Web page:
Most of us would prefer to watch the Avalanche right now, but since it's not going to happen for a while (perhaps not even until October 2013), we need to find another option. Fortunately, there are two choices that will still give you an Avalanche fix.
The Avalanche now have two minor league affiliates in the Lake Erie Monsters and the Denver Cutthroats. These affiliations provide ample opportunities to see Avalanche players in action.
We talk about the LEM kids a lot around here, but this season, we'll be covering them more than usual. The best part about watching the Monsters season is the fact that many future (and some current) Avs players are on the team. We will get to see more of Stefan Elliott, Tyson Barrie and Mark Olver, all of whom had more than a cup of coffee with the big club last season. We'll also get a chance to see the further development of Cameron Gaunce who became the team's go-to defenseman last season. Newcomers Mike Connolly, Paul Carey, Michael Sgarbossa and Mitchell Heard will provide us a taste of what's to come with the Avalanche core. Hopefully, Joey Hishon's noggin will be solid enough to get him some ice time. Then, of course, there's the legion of goalies in the Avs' system. Because of the lockout, it wouldn't be surprising to see Sami Aittokalio back in Europe, but the fact that the Monsters have not signed a veteran goalie leaves that in question. Certainly Calvin Pickard will man the net regularly as he made his debut last season. Kieran Millan and Kent Patterson are also available, and since the Cutthroats have yet to sign a goaltender, Denver locals might get the first look at the boys in pro hockey. For a full look into what the Monsters have to offer in 2012-2013, your best bet is to defer to our resident expert, Angelique Murray: Early Look at the 2012-2013 Lake Erie Monsters.
Earlier this year, the Avalanche announced that the organization had secured an affiliation agreement with the recently unveiled Denver Cutthroats, an expansion team in the Central Hockey League. Because of that affiliation, there will be opportunities to see Avalanche players in Denver this fall after all. The official word is that the Avalanche will control all movement between the clubs; however, it's been made clear by the higher ups in the Cutthroats organization that slots have already been targeted for Avs prospects. When those slots will be filled is unknown; that the Cutthroats will have some Avalanche players is all but guaranteed. As the blueline is pretty stacked for the Avs—even in the lower ranks—there's a good chance we'll see defensemen.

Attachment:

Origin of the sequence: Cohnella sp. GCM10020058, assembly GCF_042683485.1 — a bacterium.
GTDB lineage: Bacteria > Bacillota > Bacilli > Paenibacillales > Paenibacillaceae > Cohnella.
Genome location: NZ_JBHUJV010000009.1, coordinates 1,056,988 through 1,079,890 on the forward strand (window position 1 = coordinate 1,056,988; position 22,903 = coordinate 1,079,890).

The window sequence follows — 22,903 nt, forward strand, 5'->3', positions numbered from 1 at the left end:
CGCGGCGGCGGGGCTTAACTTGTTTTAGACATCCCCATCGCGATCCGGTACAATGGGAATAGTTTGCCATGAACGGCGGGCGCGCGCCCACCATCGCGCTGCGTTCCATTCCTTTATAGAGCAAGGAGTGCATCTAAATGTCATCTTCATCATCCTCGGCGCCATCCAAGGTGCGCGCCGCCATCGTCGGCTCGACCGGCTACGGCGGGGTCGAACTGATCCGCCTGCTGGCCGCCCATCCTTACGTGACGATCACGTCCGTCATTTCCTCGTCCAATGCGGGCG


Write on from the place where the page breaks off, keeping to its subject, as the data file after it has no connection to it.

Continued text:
Regardless of the Avalanche connection, though, a new team is always exciting. The Cutthroats boast a strong balance between veteran leadership and young talent and is lead by a former Avalanche player in Head Coach Derek Armstrong. I've been assured by both Armstrong and Assistant General Manager and Director of Hockey Operations Brent Cullaton that the Cutthroats will be a competitive team, and with the potential influx of NHL level players, could even be a championship team out of the gates.
The Monsters can be streamed online through the AHL website with a subscription to AHL Live. Brutal honesty, here: the $150 Team Pass price tag is pretty steep, especially considering what you get. The video feed is generally taken straight from the home team's jumbo tron and includes the in-game entertainment. You can get single games at $6.99 which is reduced when bought in 5 or 10 packs.
Don't despair if you don't live near Denver. You can watch the Cutthroats online, as well. Their games will be steamed via America One Sports. As of right now, there are no specific details regarding cost for an entire season, but I've had confirmation that it will cost about $7 per game. I do know that America One Sports is broadcasting the Colorado Eagles, which costs $150 for a full season and $30 for a 30-day pass. This includes all games by all teams, not just the Eagles. So the Cutthroats full season might be similar. For those who want to go wild, America One also offers college and numerous other minor league games.
Of course, you can always listen to the games for free via the teams' websites.